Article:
Zbigniew Brzezinski: More Bad Advice on Iran

Gen. Douglas MacArthur ended his farewell address to Congress on April 19, 1951, by quoting the refrain of a barracks ballad that went, "Old soldiers never die, they just fade away." Former presidential national security advisers, in contrast, neither die nor fade away. They're too busy drumming up business for their inevitable consultancies and tweaking their "legacies" by writing op-ed pieces and testifying before legislative committees.

Zbigniew Brzezinski was Jimmy Carter's national security adviser. He advocated the cessation of U.S. support for the shah of Iran, thereby contributing to (and some would say resulting in) the Islamist takeover of the country 30 years ago. On March 5, Brzezinski testified alongside his Bush 41 counterpart Brent Scowcroft at a Senate Foreign Relations Committee hearing on U.S. policy toward Iran. Both called for talks with Tehran and said the main problem posed by Iran's nuclear program is not that nuclear-armed Iranian missiles will threaten Western cities, but that Iran's possession of such weapons will spur other countries in the region and around the world to acquire nuclear weapons.

In his testimony, Brzezinksi lambasted an Israeli government memorandum that was leaked to the Israeli daily Ha'aretz just before Secretary of State Hillary Clinton's visit to Jerusalem this month. The document, drafted to provide talking points for the officials who would be meeting with Clinton, contained four recommendations:

1. Any dialogue must be both preceded by and accompanied by harsher sanctions against Iran, both within the framework of the UN Security Council and outside it. Otherwise, the talks are liable to be perceived by both Iran and the international community as acceptance of Iran's nuclear program.

2. Before the dialogue begins, the U.S. should formulate an action plan with Russia, China, France, Germany, and Britain regarding what to do if the talks fail. Specifically, there must be an agreement that the talks' failure will prompt extremely harsh international sanctions on Iran.

3. A time limit must be set for the talks, to prevent Iran from merely buying time to complete its nuclear development. The talks should also be defined as a "one-time opportunity" for Tehran.

4. Timing is critical, and the U.S. should consider whether it makes sense to begin the talks before Iran's presidential election in June.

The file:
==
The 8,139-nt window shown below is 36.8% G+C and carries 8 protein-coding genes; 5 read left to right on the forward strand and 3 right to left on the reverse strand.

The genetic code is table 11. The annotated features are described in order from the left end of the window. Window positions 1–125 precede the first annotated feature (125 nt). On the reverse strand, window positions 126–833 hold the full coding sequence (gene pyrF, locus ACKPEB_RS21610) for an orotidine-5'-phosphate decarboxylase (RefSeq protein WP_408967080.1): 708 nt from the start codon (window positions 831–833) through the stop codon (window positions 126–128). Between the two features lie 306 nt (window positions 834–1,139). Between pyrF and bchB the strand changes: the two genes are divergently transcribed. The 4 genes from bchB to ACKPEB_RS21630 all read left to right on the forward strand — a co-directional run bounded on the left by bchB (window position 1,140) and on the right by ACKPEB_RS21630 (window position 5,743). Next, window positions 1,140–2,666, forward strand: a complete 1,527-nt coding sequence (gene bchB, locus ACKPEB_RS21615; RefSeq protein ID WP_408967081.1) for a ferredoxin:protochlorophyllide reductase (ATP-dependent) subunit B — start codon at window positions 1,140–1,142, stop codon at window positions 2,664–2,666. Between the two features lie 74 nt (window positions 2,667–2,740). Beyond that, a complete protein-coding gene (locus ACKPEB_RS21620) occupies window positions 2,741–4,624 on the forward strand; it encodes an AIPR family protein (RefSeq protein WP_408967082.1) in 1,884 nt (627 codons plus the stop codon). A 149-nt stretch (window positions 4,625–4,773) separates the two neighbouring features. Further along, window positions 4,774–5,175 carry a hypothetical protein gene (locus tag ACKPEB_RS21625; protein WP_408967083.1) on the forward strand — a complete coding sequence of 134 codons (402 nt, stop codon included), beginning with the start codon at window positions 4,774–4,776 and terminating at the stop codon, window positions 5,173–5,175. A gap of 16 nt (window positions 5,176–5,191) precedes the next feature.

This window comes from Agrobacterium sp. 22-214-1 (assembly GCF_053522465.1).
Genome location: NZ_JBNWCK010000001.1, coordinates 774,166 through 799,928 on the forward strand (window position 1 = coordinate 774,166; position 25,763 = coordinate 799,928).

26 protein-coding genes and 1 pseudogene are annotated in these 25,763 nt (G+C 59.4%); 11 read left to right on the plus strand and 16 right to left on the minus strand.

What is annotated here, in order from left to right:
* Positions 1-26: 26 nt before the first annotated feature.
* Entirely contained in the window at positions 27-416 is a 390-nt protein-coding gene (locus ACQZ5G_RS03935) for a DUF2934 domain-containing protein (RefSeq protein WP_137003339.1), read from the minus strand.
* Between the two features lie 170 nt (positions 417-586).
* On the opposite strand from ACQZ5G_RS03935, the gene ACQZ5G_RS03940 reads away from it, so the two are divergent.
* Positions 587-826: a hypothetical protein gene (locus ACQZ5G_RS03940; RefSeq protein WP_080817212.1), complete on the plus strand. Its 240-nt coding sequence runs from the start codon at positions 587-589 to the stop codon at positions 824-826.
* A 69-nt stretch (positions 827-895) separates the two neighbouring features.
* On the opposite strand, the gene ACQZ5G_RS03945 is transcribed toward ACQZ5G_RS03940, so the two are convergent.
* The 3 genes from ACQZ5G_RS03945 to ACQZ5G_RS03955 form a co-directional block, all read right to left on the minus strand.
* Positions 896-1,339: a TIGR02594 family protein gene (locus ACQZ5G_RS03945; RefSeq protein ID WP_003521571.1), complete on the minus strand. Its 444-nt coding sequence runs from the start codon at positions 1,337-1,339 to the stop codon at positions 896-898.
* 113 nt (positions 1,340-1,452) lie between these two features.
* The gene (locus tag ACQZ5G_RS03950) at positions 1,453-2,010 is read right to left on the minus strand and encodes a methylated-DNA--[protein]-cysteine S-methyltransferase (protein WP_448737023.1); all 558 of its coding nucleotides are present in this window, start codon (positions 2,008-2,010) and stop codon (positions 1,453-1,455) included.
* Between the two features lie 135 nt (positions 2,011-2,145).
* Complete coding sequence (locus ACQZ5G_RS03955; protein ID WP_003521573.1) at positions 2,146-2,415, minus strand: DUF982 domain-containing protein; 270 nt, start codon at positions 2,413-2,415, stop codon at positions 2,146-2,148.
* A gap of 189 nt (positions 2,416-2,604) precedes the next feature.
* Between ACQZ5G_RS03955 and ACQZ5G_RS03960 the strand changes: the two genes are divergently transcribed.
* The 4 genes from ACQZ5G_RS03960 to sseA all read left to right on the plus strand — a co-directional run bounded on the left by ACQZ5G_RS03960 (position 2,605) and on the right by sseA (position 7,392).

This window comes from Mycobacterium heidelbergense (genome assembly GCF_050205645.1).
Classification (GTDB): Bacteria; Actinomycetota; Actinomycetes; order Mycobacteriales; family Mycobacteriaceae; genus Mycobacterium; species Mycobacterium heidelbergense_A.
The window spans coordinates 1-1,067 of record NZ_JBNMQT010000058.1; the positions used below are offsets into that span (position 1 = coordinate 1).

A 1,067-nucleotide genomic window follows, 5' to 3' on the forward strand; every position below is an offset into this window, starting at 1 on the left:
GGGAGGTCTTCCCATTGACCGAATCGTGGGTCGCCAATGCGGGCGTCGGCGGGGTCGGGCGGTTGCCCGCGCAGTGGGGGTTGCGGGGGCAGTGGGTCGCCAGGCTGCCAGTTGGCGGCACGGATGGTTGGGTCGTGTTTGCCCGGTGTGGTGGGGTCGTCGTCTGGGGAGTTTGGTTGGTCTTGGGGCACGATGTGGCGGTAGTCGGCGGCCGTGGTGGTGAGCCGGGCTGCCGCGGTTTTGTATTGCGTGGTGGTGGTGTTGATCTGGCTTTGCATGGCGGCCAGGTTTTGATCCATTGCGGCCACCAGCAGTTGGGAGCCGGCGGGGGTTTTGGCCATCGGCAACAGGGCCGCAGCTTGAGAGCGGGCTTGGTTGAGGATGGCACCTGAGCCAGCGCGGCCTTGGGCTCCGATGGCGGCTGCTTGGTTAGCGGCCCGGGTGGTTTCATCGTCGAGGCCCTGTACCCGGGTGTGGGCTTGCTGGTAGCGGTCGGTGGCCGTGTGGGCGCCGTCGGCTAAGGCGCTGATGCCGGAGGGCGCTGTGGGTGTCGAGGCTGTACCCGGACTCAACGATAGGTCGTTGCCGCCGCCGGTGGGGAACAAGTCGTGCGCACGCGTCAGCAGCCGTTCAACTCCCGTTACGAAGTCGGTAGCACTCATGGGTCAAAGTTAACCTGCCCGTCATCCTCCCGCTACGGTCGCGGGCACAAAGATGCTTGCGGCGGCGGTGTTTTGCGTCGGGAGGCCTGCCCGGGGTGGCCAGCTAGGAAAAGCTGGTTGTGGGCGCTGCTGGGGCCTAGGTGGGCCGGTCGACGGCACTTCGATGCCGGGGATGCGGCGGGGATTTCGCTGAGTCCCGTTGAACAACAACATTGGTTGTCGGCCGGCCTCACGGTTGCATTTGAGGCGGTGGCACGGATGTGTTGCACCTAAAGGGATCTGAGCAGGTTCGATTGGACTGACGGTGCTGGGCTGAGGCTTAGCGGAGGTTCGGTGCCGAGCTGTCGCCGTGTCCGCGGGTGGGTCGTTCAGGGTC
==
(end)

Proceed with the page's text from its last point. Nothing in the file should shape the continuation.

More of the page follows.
Brzezinski warned against tightening sanctions before beginning talks and against publicly consulting with other countries about measures to be taken if negotiations fail. "The alternative approach, of course, should be rather different," he said. "It should seek to engage Iran in a process in which there emerges the possibility of some consensual agreement. We should be very careful," he added ominously, "not to become susceptible to interested parties."

Brzezinski's snide denigration of Israel as an "interested party" -- as if every country that will be within the range of Iranian missiles, which can now reach southern Europe and will eventually be able to hit American cities, ought not to be an "interested party" with regard to Tehran's nuclear-weapons program -- is of a piece with his castigation of the American Israel Public Affairs Committee (AIPAC), and his claim that substantive objections to his views expressed by American supporters are the product of  "a McCarthyite tendency among some people in the Jewish community."

In May 2008, Brzezinski told Britain's Daily Telegraph:

They operate, not by arguing but by slandering, vilifying, demonizing. They very promptly wheel out anti-Semitism. There is an element of paranoia in this inclination to view any serious attempt at a compromised peace as somehow directed against Israel.

It's arguable that Brzezinski was doing a bit of slandering, vilifying, and demonizing in his Telegraph interview, but the fact that there is "an element of paranoia" in his own thinking is beyond argument. On February 1, 2007,  Brzezinski gave testimony before the Senate Foreign Relations Committee that was probably as paranoid as anything that has ever been said in public about U.S. policy toward Iran by an ostensibly serious observer:

A plausible scenario for a military collision with Iran involves Iraqi failure to meet the benchmarks; followed by accusations of Iranian responsibility for the failure; then by some provocation in Iraq or a terrorist act in the U.S. blamed on Iran; culminating in a "defensive" U.S. military action against Iran that plunges a lonely America into a spreading and deepening quagmire eventually ranging across Iraq, Iran, Afghanistan, and Pakistan.

Whew. Aren't we glad none of that happened.